Development of resistance to antiandrogens for treating advanced prostate cancer is a growing concern and extends to recently developed therapeutics, including enzalutamide. Therefore, new strategies to block androgen receptor (AR) function in prostate cancer are required. Here, we report the characterization of a multivalent conjugate presenting two bioactive ethisterone ligands arrayed as spatially defined pendant groups on a peptoid oligomer. The conjugate, named Multivalent Peptoid Conjugate 6 (MPC6), suppressed the proliferation of multiple AR-expressing prostate cancer cell lines including those that failed to respond to enzalutamide and ARN509. The structure–activity relationships of MPC6 variants were evaluated, revealing that increased spacing between ethisterone moieties and changes in peptoid topology eliminated its antiproliferative effect, suggesting that both ethisterone ligand presentation and scaffold characteristics contribute to MPC6 activity. Mechanistically, MPC6 blocked AR coactivator–peptide interaction and prevented AR intermolecular interactions. Protease sensitivity assays suggested that the MPC6-bound AR induced a receptor conformation distinct from that of dihydrotestosterone- or enzalutamide-bound AR. Pharmacologic studies revealed that MPC6 was
metabolically stable and displayed a low plasma clearance rate. Notably, MPC6 treatment reduced tumor growth and decreased Ki67 and AR expression in mouse xenograft models of enzalutamide-resistant LNCaP-abl cells. Thus, MPC6 represents a new class of compounds with the potential to combat treatment-resistant prostate cancer.
Multivalent peptoid conjugates which overcome enzalutamide resistance in prostate cancer cells
Yu Wang, Dilani C. Dehigaspitiya, Paul M. Levine, Adam A. Profit, Michael Haugbro, Keren Imberg-Kazdan, Susan K. Logan, Kent Kirshenbaum and Michael J. Garabedian
Cancer Res; 76(17); 5124 – 32.
Poly-proline type II (PPII) helical PXXP motifs are the recognition elements for a variety of protein–protein interactions that are critical for cellular signaling. Despite development of protocols for locking peptides into a-helical and b-strand conformations, there remains a lack of analogous methods for generating mimics of PPII helical structures. We describe herein a strategy to enforce PPII helical secondary structure in the 19-residue TrpPlexus miniature protein. Through sequence variation, we showed that a network of cation–pi interactions could drive the formation of PPII helical conformations for both peptide and N-substituted glycine peptoid residues. The achievement of chemically diverse PPII helical scaffolds provides a new route towards discovering peptidomimetic inhibitors of protein–protein interactions mediated by PXXP motifs.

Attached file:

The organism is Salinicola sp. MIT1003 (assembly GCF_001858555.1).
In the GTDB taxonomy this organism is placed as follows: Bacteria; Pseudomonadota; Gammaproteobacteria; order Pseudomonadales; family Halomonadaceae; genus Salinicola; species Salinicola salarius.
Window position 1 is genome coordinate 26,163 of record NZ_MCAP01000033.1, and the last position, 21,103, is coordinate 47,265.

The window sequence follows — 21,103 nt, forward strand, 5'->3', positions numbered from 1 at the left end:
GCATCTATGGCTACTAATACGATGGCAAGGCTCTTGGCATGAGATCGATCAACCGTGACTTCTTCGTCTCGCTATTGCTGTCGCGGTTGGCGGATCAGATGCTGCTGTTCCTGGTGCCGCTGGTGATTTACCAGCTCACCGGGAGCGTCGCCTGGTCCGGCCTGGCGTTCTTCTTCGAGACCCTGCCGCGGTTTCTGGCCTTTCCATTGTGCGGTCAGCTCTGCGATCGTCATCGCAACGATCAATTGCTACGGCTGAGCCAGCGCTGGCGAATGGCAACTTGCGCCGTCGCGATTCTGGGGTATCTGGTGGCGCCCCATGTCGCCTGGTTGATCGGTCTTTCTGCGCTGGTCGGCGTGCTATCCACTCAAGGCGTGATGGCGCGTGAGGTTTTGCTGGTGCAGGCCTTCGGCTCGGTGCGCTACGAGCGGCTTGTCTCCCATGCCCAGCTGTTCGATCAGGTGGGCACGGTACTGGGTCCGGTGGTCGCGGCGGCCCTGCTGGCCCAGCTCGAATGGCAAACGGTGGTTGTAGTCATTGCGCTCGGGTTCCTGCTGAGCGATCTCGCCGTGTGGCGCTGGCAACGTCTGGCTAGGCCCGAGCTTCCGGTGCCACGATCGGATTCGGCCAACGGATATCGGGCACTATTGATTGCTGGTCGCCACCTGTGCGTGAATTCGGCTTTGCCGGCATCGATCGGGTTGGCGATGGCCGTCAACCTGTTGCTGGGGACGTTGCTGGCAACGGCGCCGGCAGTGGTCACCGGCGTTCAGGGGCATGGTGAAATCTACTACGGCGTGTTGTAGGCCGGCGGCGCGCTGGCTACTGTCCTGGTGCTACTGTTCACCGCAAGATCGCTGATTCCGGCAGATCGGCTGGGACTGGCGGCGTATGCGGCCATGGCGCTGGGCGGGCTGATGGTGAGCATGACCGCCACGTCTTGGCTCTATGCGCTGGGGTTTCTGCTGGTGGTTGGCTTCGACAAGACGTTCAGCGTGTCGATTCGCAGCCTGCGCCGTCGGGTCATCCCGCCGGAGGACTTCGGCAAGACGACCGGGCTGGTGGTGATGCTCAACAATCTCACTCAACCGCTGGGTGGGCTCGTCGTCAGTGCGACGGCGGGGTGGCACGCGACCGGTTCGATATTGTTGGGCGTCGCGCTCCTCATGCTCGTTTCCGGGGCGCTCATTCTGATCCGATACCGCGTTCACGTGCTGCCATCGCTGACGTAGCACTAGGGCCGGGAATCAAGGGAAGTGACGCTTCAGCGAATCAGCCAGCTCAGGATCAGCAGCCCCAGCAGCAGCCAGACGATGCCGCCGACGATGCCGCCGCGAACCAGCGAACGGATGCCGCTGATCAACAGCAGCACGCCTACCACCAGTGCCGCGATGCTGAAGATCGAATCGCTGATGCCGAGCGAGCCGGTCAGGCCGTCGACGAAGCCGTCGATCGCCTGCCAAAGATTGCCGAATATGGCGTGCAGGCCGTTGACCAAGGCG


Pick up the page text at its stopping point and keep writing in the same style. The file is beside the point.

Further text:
PPII Helical Peptidomimetics Templated by Cation–π Interactions
TW Craven, R Bonneau, K Kirshenbaum
The design of folded miniature proteins is predicated on establishing noncovalent interactions that direct the self-assembly of discrete thermostable tertiary structures. In this work, we describe how a network of cation−π interactions present in proteins containing “WSXWS motifs” can be emulated to stabilize the core of a miniature protein. This 19-residue protein sequence recapitulates a set of interdigitated arginine and tryptophan residues that stabilize a distinctive β-strand:loop:PPII-helix topology. Validation of the compact fold determined by NMR was carried out by mutagenesis of the cation−π network and by comparison to the corresponding disulfide-bridged structure. These results support the involvement of a coordinated set of cation−π interactions that stabilize the tertiary structure.
Timothy W. Craven, Min-Kyu Cho, Nathaniel J. Traaseth, Richard Bonneau, and Kent Kirshenbaum. (2016), A Miniature Protein Stabilized by a Cation−π Interaction Network. J. Am. Chem. Soc. 138(5), 1543-1550 Link
Mallika Tatikola received the Dean’s Undergraduate Research award with a distinction of Arthur Noulas Research Scholar.
Antimicrobial peptides (AMPs) are critical components of the innate immune system and exhibit bactericidal activity against a broad spectrum of bacteria. We investigated the use of N-substituted glycine peptoid oligomers as AMP mimics with potent antimicrobial activity. The antimicrobial mechanism of action varies among different AMPs, but many of these peptides can penetrate bacterial cell membranes, causing cell lysis. We previously hypothesized that amphiphilic cyclic peptoids may act through a similar pore formation mechanism against methicillin-resistant Staphylococcus aureus (MRSA). Peptoid-induced membrane disruption is observed by scanning electron microscopy and results in a loss of membrane integrity. We demonstrate that the antimicrobial activity of the peptoids is attenuated with the addition of polyethylene glycol osmoprotectants, signifying protection from a loss of osmotic balance. This decrease in antimicrobial activity is more significant with larger osmoprotectants, indicating that peptoids form pores with initial diameters of ∼2.0–3.8 nm. The initial membrane pores formed by cyclic peptoid hexamers are comparable in diameter to those formed by larger and structurally distinct AMPs. After 24 h, the membrane pores expand to >200 nm in diameter. Together, these results indicate that cyclic peptoids exhibit a mechanism of action that includes effects manifested at the cell membrane of MRSA.
Smith, P. T., Huang, M. L., Kirshenbaum, K. (2015), Osmoprotective polymer additives attenuate the membrane pore-forming activity of antimicrobial peptoids. Biopolymers, 103: 227–236. Link